Delhi and Beijing talking again as people die in Tibet
Sino-Indian talks resume in the Indian capital. The Himalayan border and oil exploration in the South China Sea are on the table, but the Tibet issue remains central. In Tibet, another monk dies from self-immolation, whilst Chinese jails are full of monks tortured by the regime’s henchmen. Beijing is trying its best to delegitimise Buddhist leaders; now it is the turn of the Karmapa Lama.
New Delhi (AsiaNews) – The Tibetan question, Himalayan borders, relations with the United States and disputes in the South China Sea are the topics on the agenda as the two Asian giants try to open a new venue for dialogue at their fourth round on defence and security issues. In the meantime, people continue to die in Tibet in protest against Chinese repression.
Ma Xiaotian, deputy chief of the People’s Liberation Army General Staff, heads China’s delegation. Indian Defence Secretary Shashikant Sharma leads the Indian delegation. The previous talks were held last year in Beijing. This year’s meeting was set for November but were postponed because of a Buddhist conference in New Delhi where the Dalai Lama was supposed to speak. Beijing demanded that India scrap the conference but New Delhi chose instead to postpone the talks.
Many hot issues are on table. "The border dispute and India's political stance of supporting the Dalai Lama are still the key obstacles in Sino-Indian ties," said Sun Shihai, a researcher at the Chinese Academy of Social Sciences. “But fortunately, both Beijing and New Delhi are keen on strengthening mutual trust, even though they realise that they are also competitors in economic and security issues."
India and China, which together comprise more than a third of the world's population, had a brief border war in a remote Himalayan region in 1962.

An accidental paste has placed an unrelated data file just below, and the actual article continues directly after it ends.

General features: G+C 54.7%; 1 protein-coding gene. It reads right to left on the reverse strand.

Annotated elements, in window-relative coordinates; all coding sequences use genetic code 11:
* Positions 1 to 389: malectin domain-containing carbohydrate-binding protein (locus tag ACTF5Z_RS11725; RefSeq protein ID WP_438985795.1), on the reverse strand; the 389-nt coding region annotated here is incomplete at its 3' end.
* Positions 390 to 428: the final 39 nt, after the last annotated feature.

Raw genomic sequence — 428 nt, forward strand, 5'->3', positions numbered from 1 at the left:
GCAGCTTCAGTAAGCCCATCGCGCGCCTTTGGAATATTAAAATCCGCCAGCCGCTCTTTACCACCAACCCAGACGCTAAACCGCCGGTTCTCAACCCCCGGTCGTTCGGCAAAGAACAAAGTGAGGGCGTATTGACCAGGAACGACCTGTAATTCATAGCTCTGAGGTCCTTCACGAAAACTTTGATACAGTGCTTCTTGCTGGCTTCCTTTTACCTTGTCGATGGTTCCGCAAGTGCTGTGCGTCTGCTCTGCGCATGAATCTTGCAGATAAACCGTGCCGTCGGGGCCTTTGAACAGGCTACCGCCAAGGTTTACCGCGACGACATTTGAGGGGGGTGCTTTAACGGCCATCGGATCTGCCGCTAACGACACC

For China, India's involvement in South China Sea oil exploration has complicated the situation in the Asia-Pacific region, which Beijing claims for itself. In October, India's state-run explorer, the Oil and Natural Gas Corporation, said it would start explorations in the South China Sea.
However, Tibet remains the most contentious political issue. Since he was forced into exile, India has given sanctuary to the Dalai Lama and his government, which is based in Dharamsala, a town that has essentially become a Tibetan enclave in Indian territory where the Buddhist leader can carry out his mission.
Beijing has always strongly opposed New Delhi’s decision, telling India that it is offering refuge to a secessionist, and a wolf in sheep’s clothing.
Buddhist monks in Tibet and ethnic Tibetan districts in China have been protesting against such accusations. Since March, 13 monks have set themselves on fire to demand religious freedom and cultural autonomy for their nation. The latest one is Tenzin Phuntsok, who died on Tuesday, five days after he set himself on fire.
In the meantime, China continues to detain religious who refuse to tow the line. Thapkay Gyatso has been in prison for 15 years and appears to be dying after he was tortured.
Beijing’s way to address the problem has been to try to delegitimise Buddhist religious leaders. On the Dalai Lama it cannot do much because even Mao Zedong had acknowledge his status, but in 1996 Chinese authorities abducted the Panchen Lama, Tibetan Buddhism’s second highest religious leader, and replaced him with their puppet. Now Kamrapa Lama, Tibetan Buddhism’s third most important lead, is in for a similar treatment as China tries to frame him on corruption charges. In this matter, India appears to be helping.
After 11 months of investigations, Indian authorities have in fact charged Ogyen Trinley Dorje, the young 17th Karmapa Lama who heads the Karma Kagyu school of Tibetan Buddhism. He and nine other people were charged by in Himachal Pradesh, where Dharamsala is located, in connection with alleged violations of India’s currency laws and illegal land transactions. A local court will soon examine the evidence submitted by police and decide whether the Karmapa and his followers should be tried on the charges.
“We have not received any formal charges, and the Karmapa's Office has cooperated fully with the authorities,” a source close to the Karmapa Lama told AsiaNews. “The Karmapa Lama does not manage his Office’s finances. He doesn’t even know if we have money or not. It is only an attempt to delegitimise him, but we won’t be hoodwinked.”